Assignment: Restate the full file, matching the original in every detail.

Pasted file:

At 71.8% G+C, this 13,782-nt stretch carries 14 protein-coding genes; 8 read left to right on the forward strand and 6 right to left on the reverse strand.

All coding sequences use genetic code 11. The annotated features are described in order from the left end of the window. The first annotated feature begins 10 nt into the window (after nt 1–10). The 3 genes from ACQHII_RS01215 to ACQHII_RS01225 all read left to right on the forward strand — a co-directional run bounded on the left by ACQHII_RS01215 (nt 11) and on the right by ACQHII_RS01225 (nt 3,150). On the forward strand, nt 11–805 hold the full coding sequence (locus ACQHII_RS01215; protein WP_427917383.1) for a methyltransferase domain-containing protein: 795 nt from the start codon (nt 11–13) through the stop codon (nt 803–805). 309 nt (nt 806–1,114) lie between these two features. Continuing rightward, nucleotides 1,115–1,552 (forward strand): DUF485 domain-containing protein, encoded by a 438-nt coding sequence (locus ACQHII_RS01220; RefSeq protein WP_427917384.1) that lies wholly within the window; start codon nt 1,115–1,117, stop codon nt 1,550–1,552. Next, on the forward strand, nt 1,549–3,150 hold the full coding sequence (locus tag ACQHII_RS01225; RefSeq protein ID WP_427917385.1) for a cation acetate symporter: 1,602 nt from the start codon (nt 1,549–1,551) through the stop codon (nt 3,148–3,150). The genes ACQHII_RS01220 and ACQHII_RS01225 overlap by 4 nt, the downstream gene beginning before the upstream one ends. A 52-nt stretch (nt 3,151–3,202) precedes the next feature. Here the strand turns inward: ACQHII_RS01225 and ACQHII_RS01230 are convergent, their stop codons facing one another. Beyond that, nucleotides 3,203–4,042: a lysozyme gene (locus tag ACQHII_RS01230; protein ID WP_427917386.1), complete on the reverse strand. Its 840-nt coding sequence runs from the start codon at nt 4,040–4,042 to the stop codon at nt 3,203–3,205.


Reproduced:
At 71.8% G+C, this 13,782-nt stretch carries 14 protein-coding genes; 8 read left to right on the forward strand and 6 right to left on the reverse strand.

All coding sequences use genetic code 11. The annotated features are described in order from the left end of the window. The first annotated feature begins 10 nt into the window (after nt 1–10). The 3 genes from ACQHII_RS01215 to ACQHII_RS01225 all read left to right on the forward strand — a co-directional run bounded on the left by ACQHII_RS01215 (nt 11) and on the right by ACQHII_RS01225 (nt 3,150). On the forward strand, nt 11–805 hold the full coding sequence (locus ACQHII_RS01215; protein WP_427917383.1) for a methyltransferase domain-containing protein: 795 nt from the start codon (nt 11–13) through the stop codon (nt 803–805). 309 nt (nt 806–1,114) lie between these two features. Continuing rightward, nucleotides 1,115–1,552 (forward strand): DUF485 domain-containing protein, encoded by a 438-nt coding sequence (locus ACQHII_RS01220; RefSeq protein WP_427917384.1) that lies wholly within the window; start codon nt 1,115–1,117, stop codon nt 1,550–1,552. Next, on the forward strand, nt 1,549–3,150 hold the full coding sequence (locus tag ACQHII_RS01225; RefSeq protein ID WP_427917385.1) for a cation acetate symporter: 1,602 nt from the start codon (nt 1,549–1,551) through the stop codon (nt 3,148–3,150). The genes ACQHII_RS01220 and ACQHII_RS01225 overlap by 4 nt, the downstream gene beginning before the upstream one ends. A 52-nt stretch (nt 3,151–3,202) precedes the next feature. Here the strand turns inward: ACQHII_RS01225 and ACQHII_RS01230 are convergent, their stop codons facing one another. Beyond that, nucleotides 3,203–4,042: a lysozyme gene (locus tag ACQHII_RS01230; protein ID WP_427917386.1), complete on the reverse strand. Its 840-nt coding sequence runs from the start codon at nt 4,040–4,042 to the stop codon at nt 3,203–3,205.